This year’s BRICS summit has a uniquely African flavour, with representatives of the African Union (AU), African Development Bank, New Partnership for Africa’s Development (NEPAD) and the continent’s regional economic communities (RECs) all in attendance. Commitments to establish a permanent BRICS desk within the AU and more funding for priority infrastructure projects on the continent are likely outcomes of this summit.
I am attending as the representative for the Economic Community of Central African States (ECCAS), which comprises eleven nations committed to deepening regional cooperation. We are a group of countries that share the views of BRICS nations in wanting to fight economic protectionism and enhance global trade.
We recognise that interconnectedness and our ability to trade with one another is critical for raising the standard of living for our populations. We are a community that has learned the importance of establishing enabling environments for foreign investors and managing our finances prudently. In this respect, all ECCAS nations have been working closely with our partners at the IMF and the European Union to improve our fiscal fitness and strengthen the skills of our local workforces. We are making progress in diversifying our economies and reducing dependence on oil revenues.
My own nation, Gabon, has been engaged in a process of economic diversification since 2009, driving industrialisation in our forest sector, as well as inaugurating new and ambitious agro-industrial and mining projects and new services with high added value. The progress we are making is allowing Gabon to position itself as pole for growth in the sub-region, providing foreign investors with good and stable returns at a time when many OECD economies have been slowing down.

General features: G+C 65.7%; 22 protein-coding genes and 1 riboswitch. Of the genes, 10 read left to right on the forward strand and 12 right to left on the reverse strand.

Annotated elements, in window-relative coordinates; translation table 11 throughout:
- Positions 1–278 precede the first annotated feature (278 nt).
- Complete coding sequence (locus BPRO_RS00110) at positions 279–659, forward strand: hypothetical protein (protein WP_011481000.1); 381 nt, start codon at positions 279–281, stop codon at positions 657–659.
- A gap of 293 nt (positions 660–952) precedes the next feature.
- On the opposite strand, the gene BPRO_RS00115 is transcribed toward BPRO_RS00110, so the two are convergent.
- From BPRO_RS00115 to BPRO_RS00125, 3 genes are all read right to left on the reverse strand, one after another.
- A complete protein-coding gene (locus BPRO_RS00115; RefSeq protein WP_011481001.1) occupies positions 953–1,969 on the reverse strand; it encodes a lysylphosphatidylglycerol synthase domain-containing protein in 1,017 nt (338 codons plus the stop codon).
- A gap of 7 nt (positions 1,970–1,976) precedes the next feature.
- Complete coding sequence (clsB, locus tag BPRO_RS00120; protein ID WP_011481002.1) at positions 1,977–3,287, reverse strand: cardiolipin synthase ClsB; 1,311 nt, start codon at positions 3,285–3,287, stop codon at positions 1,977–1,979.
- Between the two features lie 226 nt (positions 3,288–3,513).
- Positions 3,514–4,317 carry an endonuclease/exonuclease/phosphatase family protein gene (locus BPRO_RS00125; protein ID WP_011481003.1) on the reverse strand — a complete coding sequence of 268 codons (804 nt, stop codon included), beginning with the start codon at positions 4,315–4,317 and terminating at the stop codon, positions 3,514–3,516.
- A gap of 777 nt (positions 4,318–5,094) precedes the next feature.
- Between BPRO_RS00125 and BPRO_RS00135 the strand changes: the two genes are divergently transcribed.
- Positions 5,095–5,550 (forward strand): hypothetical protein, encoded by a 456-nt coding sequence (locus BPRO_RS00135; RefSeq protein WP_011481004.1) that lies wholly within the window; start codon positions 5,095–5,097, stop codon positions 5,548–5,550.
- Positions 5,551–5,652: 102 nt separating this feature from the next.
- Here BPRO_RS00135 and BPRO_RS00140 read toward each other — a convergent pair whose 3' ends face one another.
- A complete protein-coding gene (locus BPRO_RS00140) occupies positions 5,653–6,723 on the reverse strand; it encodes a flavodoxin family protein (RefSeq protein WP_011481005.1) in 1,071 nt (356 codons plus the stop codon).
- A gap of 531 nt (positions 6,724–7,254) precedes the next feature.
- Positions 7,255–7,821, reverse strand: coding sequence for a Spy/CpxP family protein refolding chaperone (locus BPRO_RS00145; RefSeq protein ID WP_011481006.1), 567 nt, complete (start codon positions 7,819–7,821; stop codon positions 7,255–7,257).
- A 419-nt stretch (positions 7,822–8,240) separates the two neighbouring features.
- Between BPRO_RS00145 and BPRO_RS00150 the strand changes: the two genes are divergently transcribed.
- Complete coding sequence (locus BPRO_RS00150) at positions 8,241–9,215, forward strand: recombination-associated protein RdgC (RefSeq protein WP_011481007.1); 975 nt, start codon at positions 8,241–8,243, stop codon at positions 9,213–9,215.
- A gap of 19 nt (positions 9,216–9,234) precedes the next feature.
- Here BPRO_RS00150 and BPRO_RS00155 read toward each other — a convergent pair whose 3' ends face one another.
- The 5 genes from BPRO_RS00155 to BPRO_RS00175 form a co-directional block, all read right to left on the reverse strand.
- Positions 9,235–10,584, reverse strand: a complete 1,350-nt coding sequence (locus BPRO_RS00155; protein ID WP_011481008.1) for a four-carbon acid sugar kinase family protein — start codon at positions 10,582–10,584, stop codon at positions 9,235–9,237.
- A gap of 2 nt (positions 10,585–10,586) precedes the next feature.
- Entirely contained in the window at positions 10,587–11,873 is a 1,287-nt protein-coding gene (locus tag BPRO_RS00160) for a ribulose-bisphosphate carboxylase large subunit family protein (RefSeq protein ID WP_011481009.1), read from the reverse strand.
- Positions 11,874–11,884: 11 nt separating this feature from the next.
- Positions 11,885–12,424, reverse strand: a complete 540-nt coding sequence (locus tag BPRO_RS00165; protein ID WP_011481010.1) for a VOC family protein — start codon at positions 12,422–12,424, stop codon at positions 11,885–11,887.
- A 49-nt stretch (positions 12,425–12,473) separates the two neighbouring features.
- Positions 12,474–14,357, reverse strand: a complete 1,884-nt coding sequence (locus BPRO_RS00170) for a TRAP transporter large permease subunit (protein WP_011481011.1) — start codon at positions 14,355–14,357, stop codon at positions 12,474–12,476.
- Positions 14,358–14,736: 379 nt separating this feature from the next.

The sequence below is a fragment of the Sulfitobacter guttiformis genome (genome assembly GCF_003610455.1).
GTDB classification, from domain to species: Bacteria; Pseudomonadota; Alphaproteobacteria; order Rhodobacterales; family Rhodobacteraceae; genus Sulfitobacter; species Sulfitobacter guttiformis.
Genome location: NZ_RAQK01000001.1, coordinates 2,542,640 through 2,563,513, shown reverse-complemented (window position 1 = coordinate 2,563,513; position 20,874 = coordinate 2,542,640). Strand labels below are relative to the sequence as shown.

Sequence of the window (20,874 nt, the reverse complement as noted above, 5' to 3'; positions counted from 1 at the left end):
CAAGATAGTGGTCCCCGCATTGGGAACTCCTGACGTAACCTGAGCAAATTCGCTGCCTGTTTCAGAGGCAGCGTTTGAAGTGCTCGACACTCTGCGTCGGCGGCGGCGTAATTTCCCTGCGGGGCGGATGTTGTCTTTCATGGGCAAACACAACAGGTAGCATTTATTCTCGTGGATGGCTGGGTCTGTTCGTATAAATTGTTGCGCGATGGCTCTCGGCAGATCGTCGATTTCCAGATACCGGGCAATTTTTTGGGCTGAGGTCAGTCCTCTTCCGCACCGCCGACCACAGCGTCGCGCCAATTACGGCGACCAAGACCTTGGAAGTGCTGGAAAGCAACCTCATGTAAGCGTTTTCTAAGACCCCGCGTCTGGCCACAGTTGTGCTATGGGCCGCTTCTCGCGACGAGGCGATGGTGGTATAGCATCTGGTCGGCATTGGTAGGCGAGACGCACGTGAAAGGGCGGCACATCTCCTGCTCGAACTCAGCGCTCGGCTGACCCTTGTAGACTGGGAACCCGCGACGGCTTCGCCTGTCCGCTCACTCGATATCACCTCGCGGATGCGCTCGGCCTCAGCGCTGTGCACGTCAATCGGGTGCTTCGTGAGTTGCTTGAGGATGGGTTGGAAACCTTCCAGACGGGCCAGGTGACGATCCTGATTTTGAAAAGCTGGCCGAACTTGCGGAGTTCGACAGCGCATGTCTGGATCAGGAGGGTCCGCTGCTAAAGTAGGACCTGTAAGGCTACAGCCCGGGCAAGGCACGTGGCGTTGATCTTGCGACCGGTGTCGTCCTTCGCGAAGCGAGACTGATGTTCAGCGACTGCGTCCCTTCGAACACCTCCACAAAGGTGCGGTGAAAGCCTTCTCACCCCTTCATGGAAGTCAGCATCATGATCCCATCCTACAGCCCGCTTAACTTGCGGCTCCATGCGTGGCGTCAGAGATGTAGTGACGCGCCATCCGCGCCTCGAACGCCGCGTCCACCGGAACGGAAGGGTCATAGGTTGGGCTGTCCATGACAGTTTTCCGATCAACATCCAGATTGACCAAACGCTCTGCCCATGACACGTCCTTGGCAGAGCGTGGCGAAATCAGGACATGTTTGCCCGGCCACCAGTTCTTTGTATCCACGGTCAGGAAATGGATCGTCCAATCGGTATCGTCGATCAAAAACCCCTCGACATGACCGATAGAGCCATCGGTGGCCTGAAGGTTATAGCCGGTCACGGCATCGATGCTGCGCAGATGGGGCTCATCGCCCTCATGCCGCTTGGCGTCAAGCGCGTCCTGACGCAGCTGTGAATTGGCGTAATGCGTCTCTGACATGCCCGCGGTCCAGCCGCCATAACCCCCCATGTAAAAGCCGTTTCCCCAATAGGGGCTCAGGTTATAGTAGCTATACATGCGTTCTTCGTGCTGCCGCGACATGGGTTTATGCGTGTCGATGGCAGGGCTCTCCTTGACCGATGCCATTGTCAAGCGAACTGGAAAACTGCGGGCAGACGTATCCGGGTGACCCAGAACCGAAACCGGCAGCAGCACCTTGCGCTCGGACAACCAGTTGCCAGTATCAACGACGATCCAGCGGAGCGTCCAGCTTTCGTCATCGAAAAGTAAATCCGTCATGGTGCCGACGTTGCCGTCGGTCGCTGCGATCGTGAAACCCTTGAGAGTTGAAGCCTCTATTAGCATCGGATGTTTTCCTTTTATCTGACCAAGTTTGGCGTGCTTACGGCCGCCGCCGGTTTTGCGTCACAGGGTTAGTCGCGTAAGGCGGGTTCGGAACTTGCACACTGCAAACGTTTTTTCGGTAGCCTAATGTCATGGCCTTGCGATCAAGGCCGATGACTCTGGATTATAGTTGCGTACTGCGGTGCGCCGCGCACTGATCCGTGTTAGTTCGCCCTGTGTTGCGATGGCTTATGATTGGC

My own nation, Gabon, has been engaged since 2009 in a process of economic diversification — reducing our dependence on oil receipts and driving industrialisation in our forest sector, as well as enterprising agro-industrial and mining projects and new services with high added value. It’s a process that has allowed my country to position itself as pole for growth in the sub-region, providing foreign investors with good and stable returns at a time when more industrialised economies have slowed down.
Half an hour by car outside of Gabon’s capital, Libreville, we have established a special economic zone at Nkok, which i’m proud to say has attracted more than $1.7-million of new investment from 80 investors from 18 countries, and generated 2 800 jobs. A steel manufacturing firm, timber companies and furniture businesses have each established a presence. We have assigned priority to agribusiness investors and operators who can benefit from the tax incentives and infrastructure we have established, in an effort to reduce our food import bill — $650-million — and strengthen our food security. Many South African companies, from citrus growers to avocado producers and grain harvesters, have distinguished themselves in this sector, and will be welcome in Gabon.